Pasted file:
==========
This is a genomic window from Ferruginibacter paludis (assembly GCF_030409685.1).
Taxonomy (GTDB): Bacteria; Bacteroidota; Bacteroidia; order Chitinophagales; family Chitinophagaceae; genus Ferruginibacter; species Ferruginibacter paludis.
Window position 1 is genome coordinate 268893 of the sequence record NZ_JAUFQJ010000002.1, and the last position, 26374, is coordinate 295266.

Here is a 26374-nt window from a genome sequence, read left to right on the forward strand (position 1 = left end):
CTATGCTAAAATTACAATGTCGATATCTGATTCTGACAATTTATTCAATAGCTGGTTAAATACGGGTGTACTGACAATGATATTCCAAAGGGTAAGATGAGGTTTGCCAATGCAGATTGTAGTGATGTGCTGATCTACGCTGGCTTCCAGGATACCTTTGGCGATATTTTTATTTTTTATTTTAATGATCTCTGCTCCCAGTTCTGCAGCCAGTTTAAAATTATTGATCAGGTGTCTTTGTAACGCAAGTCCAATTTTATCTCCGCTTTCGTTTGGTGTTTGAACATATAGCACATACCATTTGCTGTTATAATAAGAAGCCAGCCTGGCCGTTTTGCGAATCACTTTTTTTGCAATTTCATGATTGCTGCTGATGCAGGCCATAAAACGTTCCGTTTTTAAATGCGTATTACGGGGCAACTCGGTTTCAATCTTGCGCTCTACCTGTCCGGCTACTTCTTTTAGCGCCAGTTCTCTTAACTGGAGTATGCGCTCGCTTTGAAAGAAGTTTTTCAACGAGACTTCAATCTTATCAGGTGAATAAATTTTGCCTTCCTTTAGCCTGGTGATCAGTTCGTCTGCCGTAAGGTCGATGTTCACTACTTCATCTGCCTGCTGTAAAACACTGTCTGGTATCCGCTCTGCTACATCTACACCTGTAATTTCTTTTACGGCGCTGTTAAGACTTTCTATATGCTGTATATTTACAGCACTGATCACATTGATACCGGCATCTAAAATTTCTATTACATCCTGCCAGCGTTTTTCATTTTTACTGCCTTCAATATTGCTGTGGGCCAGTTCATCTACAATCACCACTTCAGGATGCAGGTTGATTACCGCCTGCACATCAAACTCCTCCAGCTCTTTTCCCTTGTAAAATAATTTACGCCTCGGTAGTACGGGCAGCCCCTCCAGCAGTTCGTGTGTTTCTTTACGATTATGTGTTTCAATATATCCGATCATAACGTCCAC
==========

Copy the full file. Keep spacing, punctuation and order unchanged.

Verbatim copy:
This is a genomic window from Ferruginibacter paludis (assembly GCF_030409685.1).
Taxonomy (GTDB): Bacteria; Bacteroidota; Bacteroidia; order Chitinophagales; family Chitinophagaceae; genus Ferruginibacter; species Ferruginibacter paludis.
Window position 1 is genome coordinate 268893 of the sequence record NZ_JAUFQJ010000002.1, and the last position, 26374, is coordinate 295266.

Here is a 26374-nt window from a genome sequence, read left to right on the forward strand (position 1 = left end):
CTATGCTAAAATTACAATGTCGATATCTGATTCTGACAATTTATTCAATAGCTGGTTAAATACGGGTGTACTGACAATGATATTCCAAAGGGTAAGATGAGGTTTGCCAATGCAGATTGTAGTGATGTGCTGATCTACGCTGGCTTCCAGGATACCTTTGGCGATATTTTTATTTTTTATTTTAATGATCTCTGCTCCCAGTTCTGCAGCCAGTTTAAAATTATTGATCAGGTGTCTTTGTAACGCAAGTCCAATTTTATCTCCGCTTTCGTTTGGTGTTTGAACATATAGCACATACCATTTGCTGTTATAATAAGAAGCCAGCCTGGCCGTTTTGCGAATCACTTTTTTTGCAATTTCATGATTGCTGCTGATGCAGGCCATAAAACGTTCCGTTTTTAAATGCGTATTACGGGGCAACTCGGTTTCAATCTTGCGCTCTACCTGTCCGGCTACTTCTTTTAGCGCCAGTTCTCTTAACTGGAGTATGCGCTCGCTTTGAAAGAAGTTTTTCAACGAGACTTCAATCTTATCAGGTGAATAAATTTTGCCTTCCTTTAGCCTGGTGATCAGTTCGTCTGCCGTAAGGTCGATGTTCACTACTTCATCTGCCTGCTGTAAAACACTGTCTGGTATCCGCTCTGCTACATCTACACCTGTAATTTCTTTTACGGCGCTGTTAAGACTTTCTATATGCTGTATATTTACAGCACTGATCACATTGATACCGGCATCTAAAATTTCTATTACATCCTGCCAGCGTTTTTCATTTTTACTGCCTTCAATATTGCTGTGGGCCAGTTCATCTACAATCACCACTTCAGGATGCAGGTTGATTACCGCCTGCACATCAAACTCCTCCAGCTCTTTTCCCTTGTAAAATAATTTACGCCTCGGTAGTACGGGCAGCCCCTCCAGCAGTTCGTGTGTTTCTTTACGATTATGTGTTTCAATATATCCGATCATAACGTCCAC